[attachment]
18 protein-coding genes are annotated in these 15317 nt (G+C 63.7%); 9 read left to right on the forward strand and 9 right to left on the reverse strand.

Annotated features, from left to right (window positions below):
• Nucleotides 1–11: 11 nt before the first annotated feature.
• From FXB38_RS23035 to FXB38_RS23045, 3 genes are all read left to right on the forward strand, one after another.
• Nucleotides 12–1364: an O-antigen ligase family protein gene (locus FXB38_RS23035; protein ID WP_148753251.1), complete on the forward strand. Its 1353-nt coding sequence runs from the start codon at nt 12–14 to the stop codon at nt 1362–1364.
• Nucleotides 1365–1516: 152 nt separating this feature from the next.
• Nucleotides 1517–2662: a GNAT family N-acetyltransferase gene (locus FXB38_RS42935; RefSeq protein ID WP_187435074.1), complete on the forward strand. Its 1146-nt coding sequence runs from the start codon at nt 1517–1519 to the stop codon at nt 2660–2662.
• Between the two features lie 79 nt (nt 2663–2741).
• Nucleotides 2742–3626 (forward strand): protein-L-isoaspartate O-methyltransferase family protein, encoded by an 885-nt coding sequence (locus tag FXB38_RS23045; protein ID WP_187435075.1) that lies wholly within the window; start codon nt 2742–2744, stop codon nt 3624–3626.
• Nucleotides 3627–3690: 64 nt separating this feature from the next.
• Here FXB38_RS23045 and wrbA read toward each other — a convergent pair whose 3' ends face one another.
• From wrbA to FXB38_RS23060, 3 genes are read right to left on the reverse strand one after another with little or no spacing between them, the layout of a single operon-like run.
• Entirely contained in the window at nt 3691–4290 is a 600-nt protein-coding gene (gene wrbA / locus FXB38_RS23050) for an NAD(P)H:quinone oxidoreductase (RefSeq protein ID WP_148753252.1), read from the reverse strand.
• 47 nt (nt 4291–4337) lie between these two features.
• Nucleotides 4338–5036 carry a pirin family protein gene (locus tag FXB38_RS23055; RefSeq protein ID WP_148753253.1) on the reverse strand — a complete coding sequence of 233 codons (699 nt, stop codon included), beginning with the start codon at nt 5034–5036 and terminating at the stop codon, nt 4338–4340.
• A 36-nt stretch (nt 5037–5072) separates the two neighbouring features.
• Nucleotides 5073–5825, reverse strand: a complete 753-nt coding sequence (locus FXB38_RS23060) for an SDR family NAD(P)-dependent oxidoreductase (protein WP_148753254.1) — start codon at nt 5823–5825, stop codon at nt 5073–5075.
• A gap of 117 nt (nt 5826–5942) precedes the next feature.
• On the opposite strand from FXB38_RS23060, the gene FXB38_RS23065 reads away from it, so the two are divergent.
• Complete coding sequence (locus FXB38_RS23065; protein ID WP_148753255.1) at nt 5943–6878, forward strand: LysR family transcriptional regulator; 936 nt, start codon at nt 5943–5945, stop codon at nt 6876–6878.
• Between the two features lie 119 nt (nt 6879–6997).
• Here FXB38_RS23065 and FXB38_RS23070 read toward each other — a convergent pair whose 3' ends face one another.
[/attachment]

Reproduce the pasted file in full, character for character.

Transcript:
18 protein-coding genes are annotated in these 15317 nt (G+C 63.7%); 9 read left to right on the forward strand and 9 right to left on the reverse strand.

Annotated features, from left to right (window positions below):
• Nucleotides 1–11: 11 nt before the first annotated feature.
• From FXB38_RS23035 to FXB38_RS23045, 3 genes are all read left to right on the forward strand, one after another.
• Nucleotides 12–1364: an O-antigen ligase family protein gene (locus FXB38_RS23035; protein ID WP_148753251.1), complete on the forward strand. Its 1353-nt coding sequence runs from the start codon at nt 12–14 to the stop codon at nt 1362–1364.
• Nucleotides 1365–1516: 152 nt separating this feature from the next.
• Nucleotides 1517–2662: a GNAT family N-acetyltransferase gene (locus FXB38_RS42935; RefSeq protein ID WP_187435074.1), complete on the forward strand. Its 1146-nt coding sequence runs from the start codon at nt 1517–1519 to the stop codon at nt 2660–2662.
• Between the two features lie 79 nt (nt 2663–2741).
• Nucleotides 2742–3626 (forward strand): protein-L-isoaspartate O-methyltransferase family protein, encoded by an 885-nt coding sequence (locus tag FXB38_RS23045; protein ID WP_187435075.1) that lies wholly within the window; start codon nt 2742–2744, stop codon nt 3624–3626.
• Nucleotides 3627–3690: 64 nt separating this feature from the next.
• Here FXB38_RS23045 and wrbA read toward each other — a convergent pair whose 3' ends face one another.
• From wrbA to FXB38_RS23060, 3 genes are read right to left on the reverse strand one after another with little or no spacing between them, the layout of a single operon-like run.
• Entirely contained in the window at nt 3691–4290 is a 600-nt protein-coding gene (gene wrbA / locus FXB38_RS23050) for an NAD(P)H:quinone oxidoreductase (RefSeq protein ID WP_148753252.1), read from the reverse strand.
• 47 nt (nt 4291–4337) lie between these two features.
• Nucleotides 4338–5036 carry a pirin family protein gene (locus tag FXB38_RS23055; RefSeq protein ID WP_148753253.1) on the reverse strand — a complete coding sequence of 233 codons (699 nt, stop codon included), beginning with the start codon at nt 5034–5036 and terminating at the stop codon, nt 4338–4340.
• A 36-nt stretch (nt 5037–5072) separates the two neighbouring features.
• Nucleotides 5073–5825, reverse strand: a complete 753-nt coding sequence (locus FXB38_RS23060) for an SDR family NAD(P)-dependent oxidoreductase (protein WP_148753254.1) — start codon at nt 5823–5825, stop codon at nt 5073–5075.
• A gap of 117 nt (nt 5826–5942) precedes the next feature.
• On the opposite strand from FXB38_RS23060, the gene FXB38_RS23065 reads away from it, so the two are divergent.
• Complete coding sequence (locus FXB38_RS23065; protein ID WP_148753255.1) at nt 5943–6878, forward strand: LysR family transcriptional regulator; 936 nt, start codon at nt 5943–5945, stop codon at nt 6876–6878.
• Between the two features lie 119 nt (nt 6879–6997).
• Here FXB38_RS23065 and FXB38_RS23070 read toward each other — a convergent pair whose 3' ends face one another.